The small, dark nodules embedded in the “Ayton” rock shown in the Remote Micro-Imager (RMI). This image was taken on Sol 2837.
Credits NASA/JPL-Caltech/LANL

NASA’s Curiosity Mars rover is now carrying out Sol 2849 tasks.

“Mary Anning drill target.” Curiosity Front Hazard Avoidance Camera Left B image taken on Sol 2849, August 11, 2020.
Credit: NASA/JPL-Caltech

“The most important activity for Curiosity on sol 2849 is an analysis of the “Mary Anning” drill sample with SAM’s gas chromatograph (GC) and quadrupole mass spectrometer (QMS),” reports Melissa Rice, a planetary geologist at Western Washington University in Bellingham, Washington.

“The operation of these instruments together, in what we call GCMS mode, is how we can identify the organic compounds that may be preserved in this clay-bearing outcrop. This is a big day for the Mary Anning drill campaign, and the results of the GCMS will help determine how we will continue our investigation of this site,” Rice adds.

Curiosity Right B Navigation Camera photo taken on Sol 2848, August 10, 2020.
Credit: NASA/JPL-Caltech

Luxury looks

During extensive drill campaigns, while Curiosity parked in one location for several weeks, the science team has ample time to scrutinize the rocks, pebbles and sands in the immediate vicinity of the rover.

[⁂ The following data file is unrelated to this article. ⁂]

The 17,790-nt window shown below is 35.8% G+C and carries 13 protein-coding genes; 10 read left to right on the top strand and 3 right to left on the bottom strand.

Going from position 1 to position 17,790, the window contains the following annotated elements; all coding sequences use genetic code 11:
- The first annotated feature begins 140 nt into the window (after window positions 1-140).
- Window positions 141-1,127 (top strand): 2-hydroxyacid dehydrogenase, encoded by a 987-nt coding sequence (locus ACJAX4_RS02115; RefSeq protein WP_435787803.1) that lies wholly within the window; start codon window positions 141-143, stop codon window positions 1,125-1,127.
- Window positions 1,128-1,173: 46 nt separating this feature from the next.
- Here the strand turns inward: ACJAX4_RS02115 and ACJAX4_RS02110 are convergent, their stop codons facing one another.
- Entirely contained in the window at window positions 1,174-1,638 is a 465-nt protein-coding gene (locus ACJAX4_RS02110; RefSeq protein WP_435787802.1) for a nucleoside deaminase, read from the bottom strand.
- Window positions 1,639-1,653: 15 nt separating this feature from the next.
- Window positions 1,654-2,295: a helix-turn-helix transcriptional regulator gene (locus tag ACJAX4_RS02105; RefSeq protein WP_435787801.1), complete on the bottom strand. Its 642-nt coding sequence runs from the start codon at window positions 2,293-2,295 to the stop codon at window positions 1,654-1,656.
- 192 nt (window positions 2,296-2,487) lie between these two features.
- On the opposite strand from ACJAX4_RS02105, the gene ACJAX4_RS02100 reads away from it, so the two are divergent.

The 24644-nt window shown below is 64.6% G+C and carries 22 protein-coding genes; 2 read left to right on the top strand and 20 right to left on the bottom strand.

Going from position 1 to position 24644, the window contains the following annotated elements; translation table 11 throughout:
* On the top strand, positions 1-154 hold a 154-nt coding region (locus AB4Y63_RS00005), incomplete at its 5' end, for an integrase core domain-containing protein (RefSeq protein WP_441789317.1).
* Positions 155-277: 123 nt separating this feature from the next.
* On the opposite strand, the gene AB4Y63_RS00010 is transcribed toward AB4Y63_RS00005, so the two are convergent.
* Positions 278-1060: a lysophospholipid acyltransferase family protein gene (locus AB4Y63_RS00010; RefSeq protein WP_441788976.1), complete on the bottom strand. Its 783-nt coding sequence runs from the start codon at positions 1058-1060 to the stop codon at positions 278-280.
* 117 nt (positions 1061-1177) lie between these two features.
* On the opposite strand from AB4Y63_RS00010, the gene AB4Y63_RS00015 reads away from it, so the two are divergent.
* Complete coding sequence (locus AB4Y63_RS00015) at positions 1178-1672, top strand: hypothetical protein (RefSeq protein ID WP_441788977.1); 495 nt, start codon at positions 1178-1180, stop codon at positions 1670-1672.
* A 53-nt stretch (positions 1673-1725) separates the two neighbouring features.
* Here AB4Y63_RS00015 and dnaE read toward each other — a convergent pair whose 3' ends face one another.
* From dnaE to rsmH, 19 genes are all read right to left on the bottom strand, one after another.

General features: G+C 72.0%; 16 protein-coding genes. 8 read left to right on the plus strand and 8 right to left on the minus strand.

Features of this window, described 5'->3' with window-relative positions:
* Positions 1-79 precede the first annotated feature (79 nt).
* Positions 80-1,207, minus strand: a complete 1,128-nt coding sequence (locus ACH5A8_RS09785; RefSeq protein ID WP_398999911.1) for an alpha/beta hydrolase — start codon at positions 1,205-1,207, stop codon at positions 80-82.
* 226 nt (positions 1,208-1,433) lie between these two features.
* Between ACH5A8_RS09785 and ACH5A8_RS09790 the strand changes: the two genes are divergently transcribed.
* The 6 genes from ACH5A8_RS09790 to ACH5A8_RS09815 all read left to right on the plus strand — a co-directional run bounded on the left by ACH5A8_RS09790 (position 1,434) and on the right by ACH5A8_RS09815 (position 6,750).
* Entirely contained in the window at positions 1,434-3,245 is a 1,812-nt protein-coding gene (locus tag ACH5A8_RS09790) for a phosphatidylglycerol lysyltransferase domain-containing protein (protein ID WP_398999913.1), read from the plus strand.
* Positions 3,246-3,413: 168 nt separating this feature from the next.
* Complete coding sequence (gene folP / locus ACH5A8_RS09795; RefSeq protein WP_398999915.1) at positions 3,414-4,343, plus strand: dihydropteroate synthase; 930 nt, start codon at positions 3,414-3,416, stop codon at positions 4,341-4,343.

“This is a luxury,” Rice notes, “because when Curiosity is driving, we usually get just a quick glimpse of the terrain in front of the rover before leaving it behind forever.”

Often, an instrument such as the robot’s Chemistry and Camera (ChemCam) will measure the chemistry of a rock, and by the time Mars researchers have received and analyzed that chemistry data, Rice points out, that rock is just a speck in the rearview mirror.

Curiosity Chemistry & Camera RMI acquired on Sol 2847, August 9, 2020.
Credit: NASA/JPL-Caltech/LANL

“But during a drill campaign, when ChemCam reveals something interesting about a nearby target, we have the chance to follow up with more measurements,” Rice points out.

So that’s exactly what ChemCam is doing in the current plan: a double take on a rock called “Ayton.”

ChemCam’s first laser-induced breakdown spectroscopy (LIBS) measurement of Ayton on sol 2837 targeted the small, dark nodules embedded in the rock.

Curiosity Chemistry & Camera RMI photo acquired on Sol 2849, August 11, 2020.
Credit: NASA/JPL-Caltech/LANL


Look back

On sol 2849, ChemCam is slated to look back at Ayton for a second LIBS observation to investigate why the chemistry is so different from its surroundings.

“Although Ayton is adjacent to the Mary Anning drill target, it looks completely unrelated, as Mary Anning does not have any of those dark speckles at all,” Rice says. “It is amazing how much variability there is over such small spatial scales here – and it sure is nice to have some time to peer around and take it in!”

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